life had I witnessed a more horrible exhibition of bestial rage--I
thanked God that Dian had not been one of those left to endure it.
Of the twelve prisoners who had been chained ahead of me each alternate
one had been freed commencing with Dian. Hooja was gone. Ghak
remained. What could it mean? How had it been accomplished? The
commander of the guards was investigating. Soon he discovered that the
rude locks which had held the neckbands in place had been deftly picked.
"Hooja the Sly One," murmured Ghak, who was now next to me in line.
"He has taken the girl that you would not have," he continued, glancing
"That I would not have!" I cried. "What do you mean?"
He looked at me closely for a moment.
"I have doubted your story that you are from another world," he said at
last, "but yet upon no other grounds could your ignorance of the ways
of Pellucidar be explained. Do you really mean that you do not know
that you offended the Beautiful One, and how?"
"I do not know, Ghak," I replied.
"Then shall I tell you. When a man of Pellucidar intervenes between
another man and the woman the other man would have, the woman belongs
to the victor. Dian the Beautiful belongs to you. You should have
claimed her or released her. Had you taken her hand, it would have
indicated your desire to make her your mate, and had you raised her
hand above her head and then dropped it, it would have meant that you
did not wish her for a mate and that you released her from all
obligation to you. By doing neither you have put upon her the greatest
affront that a man may put upon a woman. Now she is your slave. No
man will take her as mate, or may take her honorably, until he shall
have overcome you in combat, and men do not choose slave women as their
mates--at least not the men of Pellucidar."
"I did not know, Ghak," I cried. "I did not know. Not for all
Pellucidar would I have harmed Dian the Beautiful by word, or look, or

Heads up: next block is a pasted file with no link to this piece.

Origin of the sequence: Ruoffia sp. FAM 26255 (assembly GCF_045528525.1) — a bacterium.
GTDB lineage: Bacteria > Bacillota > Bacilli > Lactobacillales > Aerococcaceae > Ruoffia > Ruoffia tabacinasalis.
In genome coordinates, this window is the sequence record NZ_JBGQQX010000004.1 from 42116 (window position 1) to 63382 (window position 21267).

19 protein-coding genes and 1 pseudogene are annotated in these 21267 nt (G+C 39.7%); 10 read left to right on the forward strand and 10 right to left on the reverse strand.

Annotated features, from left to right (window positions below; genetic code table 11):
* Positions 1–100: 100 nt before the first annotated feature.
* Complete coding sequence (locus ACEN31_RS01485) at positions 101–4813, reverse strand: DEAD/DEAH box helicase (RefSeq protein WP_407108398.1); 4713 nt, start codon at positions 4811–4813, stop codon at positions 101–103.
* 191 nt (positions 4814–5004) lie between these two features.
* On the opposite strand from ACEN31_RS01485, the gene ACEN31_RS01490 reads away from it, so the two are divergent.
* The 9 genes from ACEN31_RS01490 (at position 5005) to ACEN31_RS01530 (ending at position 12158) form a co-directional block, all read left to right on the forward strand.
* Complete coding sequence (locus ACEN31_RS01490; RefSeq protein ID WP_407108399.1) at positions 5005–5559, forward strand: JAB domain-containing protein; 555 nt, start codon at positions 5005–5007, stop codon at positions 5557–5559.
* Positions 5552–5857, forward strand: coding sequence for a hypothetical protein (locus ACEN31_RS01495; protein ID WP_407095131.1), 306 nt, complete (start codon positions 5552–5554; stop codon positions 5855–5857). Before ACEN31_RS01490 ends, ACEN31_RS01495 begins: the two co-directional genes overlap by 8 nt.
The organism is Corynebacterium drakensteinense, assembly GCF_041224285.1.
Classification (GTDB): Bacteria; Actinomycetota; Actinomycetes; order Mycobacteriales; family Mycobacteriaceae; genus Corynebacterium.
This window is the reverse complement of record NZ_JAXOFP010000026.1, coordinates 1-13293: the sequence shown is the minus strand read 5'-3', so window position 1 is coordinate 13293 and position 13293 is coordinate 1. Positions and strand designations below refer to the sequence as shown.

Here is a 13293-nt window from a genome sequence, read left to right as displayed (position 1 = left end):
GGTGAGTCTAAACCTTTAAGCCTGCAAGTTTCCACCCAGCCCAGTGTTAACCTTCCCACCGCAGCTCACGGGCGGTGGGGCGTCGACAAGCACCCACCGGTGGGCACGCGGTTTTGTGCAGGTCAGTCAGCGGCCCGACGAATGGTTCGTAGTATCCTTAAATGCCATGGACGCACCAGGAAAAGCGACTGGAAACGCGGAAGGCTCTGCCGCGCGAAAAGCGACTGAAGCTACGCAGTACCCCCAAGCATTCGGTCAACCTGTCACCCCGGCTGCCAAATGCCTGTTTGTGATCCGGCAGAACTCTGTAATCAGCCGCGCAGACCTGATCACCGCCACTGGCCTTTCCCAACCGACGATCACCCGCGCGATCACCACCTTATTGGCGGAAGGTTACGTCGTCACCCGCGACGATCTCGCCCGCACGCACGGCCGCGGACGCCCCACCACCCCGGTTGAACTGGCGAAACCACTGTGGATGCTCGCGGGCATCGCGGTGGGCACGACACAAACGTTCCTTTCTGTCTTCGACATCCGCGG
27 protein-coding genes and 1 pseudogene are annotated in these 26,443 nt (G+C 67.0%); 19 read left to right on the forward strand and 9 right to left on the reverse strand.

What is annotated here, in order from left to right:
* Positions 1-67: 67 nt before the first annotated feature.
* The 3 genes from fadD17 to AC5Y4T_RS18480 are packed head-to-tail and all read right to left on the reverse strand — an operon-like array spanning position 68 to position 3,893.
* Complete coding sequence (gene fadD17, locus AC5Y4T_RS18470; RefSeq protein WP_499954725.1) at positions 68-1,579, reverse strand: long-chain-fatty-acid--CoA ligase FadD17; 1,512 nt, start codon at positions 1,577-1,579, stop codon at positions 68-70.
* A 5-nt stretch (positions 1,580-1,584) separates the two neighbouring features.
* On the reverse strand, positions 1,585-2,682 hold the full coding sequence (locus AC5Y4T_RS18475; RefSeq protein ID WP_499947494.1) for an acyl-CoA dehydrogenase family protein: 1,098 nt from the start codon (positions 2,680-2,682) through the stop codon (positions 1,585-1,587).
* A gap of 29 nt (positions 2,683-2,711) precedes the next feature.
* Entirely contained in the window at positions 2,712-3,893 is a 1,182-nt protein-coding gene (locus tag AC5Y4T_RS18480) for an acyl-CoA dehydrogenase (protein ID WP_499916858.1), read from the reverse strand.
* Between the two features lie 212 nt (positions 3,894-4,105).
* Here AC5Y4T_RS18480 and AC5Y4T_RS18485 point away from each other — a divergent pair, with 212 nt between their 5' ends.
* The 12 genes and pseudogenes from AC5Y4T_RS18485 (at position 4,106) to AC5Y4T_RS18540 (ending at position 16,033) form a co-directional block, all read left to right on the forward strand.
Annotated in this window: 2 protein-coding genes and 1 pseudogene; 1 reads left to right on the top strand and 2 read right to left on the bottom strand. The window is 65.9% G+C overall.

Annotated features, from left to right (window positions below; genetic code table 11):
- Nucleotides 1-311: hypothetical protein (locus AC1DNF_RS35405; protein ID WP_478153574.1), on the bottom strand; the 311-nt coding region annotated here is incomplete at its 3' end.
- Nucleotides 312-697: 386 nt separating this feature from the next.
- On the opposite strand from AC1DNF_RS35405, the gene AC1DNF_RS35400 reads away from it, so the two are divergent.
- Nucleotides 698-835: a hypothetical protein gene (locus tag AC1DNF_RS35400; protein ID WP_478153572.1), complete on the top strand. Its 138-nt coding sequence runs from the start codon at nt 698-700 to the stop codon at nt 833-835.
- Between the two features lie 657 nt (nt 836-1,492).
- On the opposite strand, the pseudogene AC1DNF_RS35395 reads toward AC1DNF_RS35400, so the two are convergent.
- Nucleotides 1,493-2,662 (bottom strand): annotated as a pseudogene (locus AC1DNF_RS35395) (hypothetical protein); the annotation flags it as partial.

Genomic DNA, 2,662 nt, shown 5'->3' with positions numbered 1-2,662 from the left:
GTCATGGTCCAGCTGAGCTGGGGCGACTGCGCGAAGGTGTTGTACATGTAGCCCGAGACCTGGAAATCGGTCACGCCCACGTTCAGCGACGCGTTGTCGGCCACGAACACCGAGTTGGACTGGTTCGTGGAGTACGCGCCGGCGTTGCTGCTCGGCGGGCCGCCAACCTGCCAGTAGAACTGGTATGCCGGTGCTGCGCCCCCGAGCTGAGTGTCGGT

act of mine. I do not want her as my slave. I do not want her as
my--" but here I stopped. The vision of that sweet and innocent face
floated before me amidst the soft mists of imagination, and where I had
In about an hour they returned and reported deep water through the passage as well as far into the little basin.Page 19
I thought we were no longer in London, but in some horrible place where great beasts attacked us.Page 20
So peaceful was her end that it was hours before Clayton could awake to a realization that his wife was dead.Page 33
It was in the next visit to the vicinity, following the adventure with old Sabor, that, as he approached the cabin, Tarzan noticed that from a distance the door appeared to be an independent part of the wall in which it was set, and for the first time it occurred to him that this might prove the means of entrance which had so long eluded him.Page 35
So what wonder that the little boy was quite at a loss to guess the meaning of these strange figures.Page 47
"I am Tarzan," he cried.Page 50
had it been Sabor who had thus dragged him from his perch the outcome might have been very different, for he would have lost his life, doubtless, into the bargain.Page 57
Tarzan thought much on this wondrous method of slaying as he swung slowly along at a safe distance behind his quarry.Page 61
On one side of her lay a quantity of wooden arrows the points of which she dipped into the seething substance, then laying them upon a narrow rack of boughs which stood upon her other side.Page 67
Quickly he gathered up the arrows--all of them this time, for he had brought a number of long fibers to bind them into a bundle.Page 78
Strange because he had had it in his power to kill his enemy, but had allowed him to live--unharmed.Page 86
The sailor jerked out his weapon and leveled it at Clayton's back, Miss Porter screamed a warning, and a long, metal-shod spear shot like a bolt from above and passed entirely through the right shoulder of the rat-faced man.Page 88
The watchers in the cabin by the beach heard the sound of his voice growing ever fainter and fainter, until at last it was swallowed up by the myriad noises of the primeval wood.Page 115
At last he was rewarded by the sounds of the regular breathing within which denotes sleep.Page 120
and he did.Page 126
From early infancy his survival had depended upon acuteness of eyesight, hearing, smell, touch, and taste far more than upon the more slowly developed organ of reason.Page 128
Again she repulsed him.Page 147
It taught me that no love, not even that of a man for his wife may be so deep and terrible and self-sacrificing as the love of a father for his daughter.Page 155
He was surprised that he had no fever.Page 196
Again she glanced at Clayton.